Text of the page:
People with adult ADHD get more than our fair share of tickets. You may dismiss that as a minor impact of ADHD, but it has consequences most people don’t see.
Like a canceled family vacation.
Many years ago, I was driving, too fast as usual. I was speeding, my coping mechanism for watching the road instead of the scenery.
I got pulled over by the police.
Then it started. The officer discovered that my registration was expired: I’d forgotten to renew it several months earlier. This, too, is no surprise to any adult with ADHD.
But this was the week before our family’s summer vacation, visiting family in a different province and camping along the way. The children were excited to see their cousins, and my wife Linda and I were looking forward to the change of scenery.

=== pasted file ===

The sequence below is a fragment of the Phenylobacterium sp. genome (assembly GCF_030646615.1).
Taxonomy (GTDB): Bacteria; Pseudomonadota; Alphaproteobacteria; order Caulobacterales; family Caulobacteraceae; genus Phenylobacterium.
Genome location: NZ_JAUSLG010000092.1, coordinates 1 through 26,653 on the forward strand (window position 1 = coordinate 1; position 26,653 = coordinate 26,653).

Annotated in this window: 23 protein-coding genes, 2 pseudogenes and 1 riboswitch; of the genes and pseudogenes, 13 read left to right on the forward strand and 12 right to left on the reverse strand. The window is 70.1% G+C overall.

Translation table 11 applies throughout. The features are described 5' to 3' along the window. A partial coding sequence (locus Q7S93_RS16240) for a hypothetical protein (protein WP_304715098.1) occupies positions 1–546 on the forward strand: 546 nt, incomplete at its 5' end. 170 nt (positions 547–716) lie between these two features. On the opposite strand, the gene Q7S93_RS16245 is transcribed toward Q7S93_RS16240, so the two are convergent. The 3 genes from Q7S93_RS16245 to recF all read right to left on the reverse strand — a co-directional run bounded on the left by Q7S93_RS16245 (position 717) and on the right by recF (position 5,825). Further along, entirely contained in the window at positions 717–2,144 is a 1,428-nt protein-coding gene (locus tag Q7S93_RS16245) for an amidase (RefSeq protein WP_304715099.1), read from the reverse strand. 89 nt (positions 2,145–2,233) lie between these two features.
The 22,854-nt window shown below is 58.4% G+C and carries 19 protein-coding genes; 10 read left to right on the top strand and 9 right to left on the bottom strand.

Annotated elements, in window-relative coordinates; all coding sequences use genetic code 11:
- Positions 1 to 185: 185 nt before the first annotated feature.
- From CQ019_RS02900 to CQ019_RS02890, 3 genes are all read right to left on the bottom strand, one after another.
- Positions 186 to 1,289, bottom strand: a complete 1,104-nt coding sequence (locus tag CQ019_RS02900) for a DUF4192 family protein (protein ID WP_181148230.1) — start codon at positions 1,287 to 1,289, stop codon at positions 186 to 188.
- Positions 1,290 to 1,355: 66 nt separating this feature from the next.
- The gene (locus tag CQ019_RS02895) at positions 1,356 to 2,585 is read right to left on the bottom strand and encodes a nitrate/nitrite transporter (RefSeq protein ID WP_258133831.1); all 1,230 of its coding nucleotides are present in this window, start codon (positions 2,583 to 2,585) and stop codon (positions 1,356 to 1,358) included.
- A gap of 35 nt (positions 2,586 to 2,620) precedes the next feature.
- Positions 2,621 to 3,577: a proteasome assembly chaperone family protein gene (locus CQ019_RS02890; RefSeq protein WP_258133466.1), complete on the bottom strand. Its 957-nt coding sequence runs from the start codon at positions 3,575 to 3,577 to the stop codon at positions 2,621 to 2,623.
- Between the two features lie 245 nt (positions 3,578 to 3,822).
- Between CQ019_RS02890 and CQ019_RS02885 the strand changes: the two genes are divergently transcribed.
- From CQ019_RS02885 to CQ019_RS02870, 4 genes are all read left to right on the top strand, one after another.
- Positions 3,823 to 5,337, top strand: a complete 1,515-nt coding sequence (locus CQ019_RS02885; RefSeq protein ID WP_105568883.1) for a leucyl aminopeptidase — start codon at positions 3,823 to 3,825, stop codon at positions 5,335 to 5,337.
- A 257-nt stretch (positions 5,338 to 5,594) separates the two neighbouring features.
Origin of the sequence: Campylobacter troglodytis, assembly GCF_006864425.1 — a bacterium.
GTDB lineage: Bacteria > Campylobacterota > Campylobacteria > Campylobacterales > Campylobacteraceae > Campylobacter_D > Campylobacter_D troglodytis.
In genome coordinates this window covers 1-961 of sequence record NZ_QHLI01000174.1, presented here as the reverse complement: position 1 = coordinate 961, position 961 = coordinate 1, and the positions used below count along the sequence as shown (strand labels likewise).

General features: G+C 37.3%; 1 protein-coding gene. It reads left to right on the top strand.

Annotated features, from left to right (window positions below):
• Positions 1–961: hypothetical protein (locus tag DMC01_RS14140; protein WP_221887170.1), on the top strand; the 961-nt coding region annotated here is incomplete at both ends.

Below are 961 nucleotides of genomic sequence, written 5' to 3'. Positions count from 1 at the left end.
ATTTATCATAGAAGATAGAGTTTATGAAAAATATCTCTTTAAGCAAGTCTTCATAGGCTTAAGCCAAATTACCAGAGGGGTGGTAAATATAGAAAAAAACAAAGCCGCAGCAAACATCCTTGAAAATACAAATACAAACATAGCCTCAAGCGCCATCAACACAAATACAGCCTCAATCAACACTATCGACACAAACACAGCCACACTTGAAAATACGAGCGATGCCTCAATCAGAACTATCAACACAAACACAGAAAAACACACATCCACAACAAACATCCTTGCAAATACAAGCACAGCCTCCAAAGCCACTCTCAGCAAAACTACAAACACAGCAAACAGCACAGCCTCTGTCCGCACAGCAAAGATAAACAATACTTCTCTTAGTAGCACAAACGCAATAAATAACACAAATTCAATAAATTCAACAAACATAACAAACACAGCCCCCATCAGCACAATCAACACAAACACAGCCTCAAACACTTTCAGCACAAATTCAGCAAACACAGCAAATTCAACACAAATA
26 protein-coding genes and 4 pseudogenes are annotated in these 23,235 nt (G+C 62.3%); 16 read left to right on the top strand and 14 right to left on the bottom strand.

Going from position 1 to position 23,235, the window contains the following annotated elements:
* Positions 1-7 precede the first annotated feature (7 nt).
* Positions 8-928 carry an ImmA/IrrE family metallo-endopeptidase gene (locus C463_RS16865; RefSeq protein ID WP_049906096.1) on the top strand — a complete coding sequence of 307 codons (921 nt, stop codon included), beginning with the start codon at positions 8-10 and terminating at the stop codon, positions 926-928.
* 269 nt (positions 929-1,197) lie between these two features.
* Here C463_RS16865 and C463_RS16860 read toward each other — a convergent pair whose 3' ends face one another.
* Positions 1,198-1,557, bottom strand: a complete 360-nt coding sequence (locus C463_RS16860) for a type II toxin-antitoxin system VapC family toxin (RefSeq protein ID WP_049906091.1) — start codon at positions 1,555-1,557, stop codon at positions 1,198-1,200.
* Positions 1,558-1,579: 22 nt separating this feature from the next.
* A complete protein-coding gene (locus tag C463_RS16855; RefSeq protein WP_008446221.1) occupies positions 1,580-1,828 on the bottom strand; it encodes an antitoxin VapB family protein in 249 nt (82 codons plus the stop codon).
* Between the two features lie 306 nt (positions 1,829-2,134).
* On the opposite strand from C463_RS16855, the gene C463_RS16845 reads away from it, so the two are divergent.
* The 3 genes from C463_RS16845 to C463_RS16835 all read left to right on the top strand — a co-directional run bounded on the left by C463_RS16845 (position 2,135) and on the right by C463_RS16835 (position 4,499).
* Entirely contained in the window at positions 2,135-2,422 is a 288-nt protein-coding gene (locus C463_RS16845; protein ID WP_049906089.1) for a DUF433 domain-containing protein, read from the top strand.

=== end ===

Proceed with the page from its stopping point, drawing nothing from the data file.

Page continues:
But the cost of the speeding ticket, the ticket for the unregistered vehicle, and the car registration drained our vacation fund. Vacation was canceled. The children were devastated. It was just one more thing that was my fault.
People with ADHD are often poor drivers. It can be difficult to focus on the road as distractions pass on either side, so we deal with it by driving fast. The rush of adrenaline helps us focus, and it also helps overcome our poor time management skills, as we’re always late for something.
Before I was diagnosed with ADHD and treated, I wrote off four vehicles. I also repeatedly placed my family and friends in danger, not to mention myself.
Since my diagnosis, I never drive unmedicated. And I’ve learned to give myself plenty of time to get there safely and on time.
Approximately 5% of adults have ADHD. About 85% are undiagnosed.
ADDA can steer those people off the wrong roads, the ones that are going nowhere good. But we need your help: your membership, your donations, your time, and your sharing of our messages.
No one should have to cancel a family vacation because of ADHD. Or have something far worse happen. That’s no story any of us want to hear. We’ve heard too many.
You can help ADDA rewrite them. Please join. Please give.
Duane Gordon, ADDA President